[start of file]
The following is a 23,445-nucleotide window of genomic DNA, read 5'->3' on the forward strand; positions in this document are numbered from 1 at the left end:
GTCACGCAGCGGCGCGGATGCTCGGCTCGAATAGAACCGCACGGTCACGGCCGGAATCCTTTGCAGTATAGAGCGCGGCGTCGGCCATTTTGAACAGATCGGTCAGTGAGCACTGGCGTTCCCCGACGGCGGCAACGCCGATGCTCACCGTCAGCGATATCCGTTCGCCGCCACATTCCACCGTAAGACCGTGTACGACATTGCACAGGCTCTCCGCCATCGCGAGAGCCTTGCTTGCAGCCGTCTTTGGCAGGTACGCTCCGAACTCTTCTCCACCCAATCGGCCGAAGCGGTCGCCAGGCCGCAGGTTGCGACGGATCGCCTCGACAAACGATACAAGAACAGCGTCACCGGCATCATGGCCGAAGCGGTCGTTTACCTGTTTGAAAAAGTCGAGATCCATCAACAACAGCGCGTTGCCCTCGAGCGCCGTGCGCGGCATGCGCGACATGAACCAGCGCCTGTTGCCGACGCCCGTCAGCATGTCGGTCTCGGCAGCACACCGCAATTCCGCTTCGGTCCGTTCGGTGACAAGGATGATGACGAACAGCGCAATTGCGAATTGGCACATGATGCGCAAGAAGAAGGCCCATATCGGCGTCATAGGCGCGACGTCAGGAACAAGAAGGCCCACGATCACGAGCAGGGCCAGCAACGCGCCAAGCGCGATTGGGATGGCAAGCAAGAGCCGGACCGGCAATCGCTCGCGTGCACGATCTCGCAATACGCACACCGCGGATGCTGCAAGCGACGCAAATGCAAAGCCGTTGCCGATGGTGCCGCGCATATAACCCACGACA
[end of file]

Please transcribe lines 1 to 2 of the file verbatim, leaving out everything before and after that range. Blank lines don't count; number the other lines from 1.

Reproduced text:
The following is a 23,445-nucleotide window of genomic DNA, read 5'->3' on the forward strand; positions in this document are numbered from 1 at the left end:
GTCACGCAGCGGCGCGGATGCTCGGCTCGAATAGAACCGCACGGTCACGGCCGGAATCCTTTGCAGTATAGAGCGCGGCGTCGGCCATTTTGAACAGATCGGTCAGTGAGCACTGGCGTTCCCCGACGGCGGCAACGCCGATGCTCACCGTCAGCGATATCCGTTCGCCGCCACATTCCACCGTAAGACCGTGTACGACATTGCACAGGCTCTCCGCCATCGCGAGAGCCTTGCTTGCAGCCGTCTTTGGCAGGTACGCTCCGAACTCTTCTCCACCCAATCGGCCGAAGCGGTCGCCAGGCCGCAGGTTGCGACGGATCGCCTCGACAAACGATACAAGAACAGCGTCACCGGCATCATGGCCGAAGCGGTCGTTTACCTGTTTGAAAAAGTCGAGATCCATCAACAACAGCGCGTTGCCCTCGAGCGCCGTGCGCGGCATGCGCGACATGAACCAGCGCCTGTTGCCGACGCCCGTCAGCATGTCGGTCTCGGCAGCACACCGCAATTCCGCTTCGGTCCGTTCGGTGACAAGGATGATGACGAACAGCGCAATTGCGAATTGGCACATGATGCGCAAGAAGAAGGCCCATATCGGCGTCATAGGCGCGACGTCAGGAACAAGAAGGCCCACGATCACGAGCAGGGCCAGCAACGCGCCAAGCGCGATTGGGATGGCAAGCAAGAGCCGGACCGGCAATCGCTCGCGTGCACGATCTCGCAATACGCACACCGCGGATGCTGCAAGCGACGCAAATGCAAAGCCGTTGCCGATGGTGCCGCGCATATAACCCACGACA